Abstracts of Recent American Decisions [stub]

1866 The American Law Register (1852-1891)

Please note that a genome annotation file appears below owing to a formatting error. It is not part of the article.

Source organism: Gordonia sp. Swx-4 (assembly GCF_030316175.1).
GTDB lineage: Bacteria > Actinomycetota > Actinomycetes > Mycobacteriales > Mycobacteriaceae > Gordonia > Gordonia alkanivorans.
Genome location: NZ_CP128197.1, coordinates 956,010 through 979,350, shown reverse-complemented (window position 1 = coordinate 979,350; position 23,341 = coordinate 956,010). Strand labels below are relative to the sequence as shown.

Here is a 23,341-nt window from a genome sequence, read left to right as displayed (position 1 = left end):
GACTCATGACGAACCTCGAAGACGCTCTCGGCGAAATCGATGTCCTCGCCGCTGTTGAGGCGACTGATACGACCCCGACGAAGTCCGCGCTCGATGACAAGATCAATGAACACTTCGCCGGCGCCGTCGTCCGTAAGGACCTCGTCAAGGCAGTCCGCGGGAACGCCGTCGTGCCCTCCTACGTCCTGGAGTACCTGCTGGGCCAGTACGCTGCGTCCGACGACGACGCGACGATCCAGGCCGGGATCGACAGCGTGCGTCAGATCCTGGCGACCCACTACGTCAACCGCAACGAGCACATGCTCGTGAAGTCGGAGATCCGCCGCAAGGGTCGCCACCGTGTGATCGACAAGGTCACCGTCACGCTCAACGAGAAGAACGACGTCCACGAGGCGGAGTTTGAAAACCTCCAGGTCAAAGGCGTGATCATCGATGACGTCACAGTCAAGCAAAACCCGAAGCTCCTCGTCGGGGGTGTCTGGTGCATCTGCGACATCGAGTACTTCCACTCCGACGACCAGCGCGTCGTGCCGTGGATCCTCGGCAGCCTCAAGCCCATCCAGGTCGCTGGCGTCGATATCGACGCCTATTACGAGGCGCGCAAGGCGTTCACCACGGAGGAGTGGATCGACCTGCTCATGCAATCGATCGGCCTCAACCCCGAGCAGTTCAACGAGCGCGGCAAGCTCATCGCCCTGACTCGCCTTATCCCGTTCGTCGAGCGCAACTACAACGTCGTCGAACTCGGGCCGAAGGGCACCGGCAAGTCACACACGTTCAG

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more » ... ntent at http://about.jstor.org/participate--jstor/individuals/early-journal--content. JSTOR is a digital library of academic journals, books, and primary source objects. JSTOR helps people discover, use, and build upon a wide range of content through a powerful research and teaching platform, and preserves this content for future generations. JSTOR is part of ITHAKA, a not--for--profit organization that also includes Ithaka S+R and Portico. For more information about JSTOR, please contact support@jstor.org. ABSTRACTS OF RECENT DECISIONS. ABSTRACTS OF RECENT DECISIONS. SHEE, J.-I am of the same opinion. It seems to me that this claim cannot be brought within the rule in Hadley v. Baxendale, where it was laid down that the recoverable damages are such only as naturally, and in the ordinary course of things, arise from the breach of duty complained of, or such as may fairly be taken to have been in the contemplation of the parties at the time when the contract was entered into. Taking the first branch of this proposition, it is clear the loss is not within it, unless it is to be taken for granted that, in the ordinary course, the plaintiff would sell for profit; but this is not to be assumed, for he might sell at a loss as well as at a profit; the loss of profit, therefore, is not the natural result of the defendants' breach of contract. Then, secondly, can it be said that the consequences which have followed were in the contemplation of the parties at the time of the making of the contract ? I think not. Even if both parties had communicated all that they knew of the circumstances in which they then stood, it would clearly have been impossible to say whether the purchaser would be able to realize a profit in the mean time. The extra damages, therefore, appear to me to come within neither branch of the rule, and the verdict must be reduced accordingly. Rule absolute. ABSTRACTS OF RECENT AMERICAN DECISIONS. SUPREME COURT OF MASSACHUSETTS.1 SUPREME COURT OF NEW YORK.2 SUPREME COURT OF PENNSYLVANIA.3 ACCORD AND SATISFACTION. As between Corporation and Stocklolder.-Where a stockholder in a building association, under resolution of the association permitting borrowers to withdraw on the payment of a stipulated amount, the stock to be then "withdrawn and cancelled," withdrew, paid off his loans and stock which was then marked on the books as " cancelled" and "withdrawn:" ileldZ that the company could not afterwards recover for 1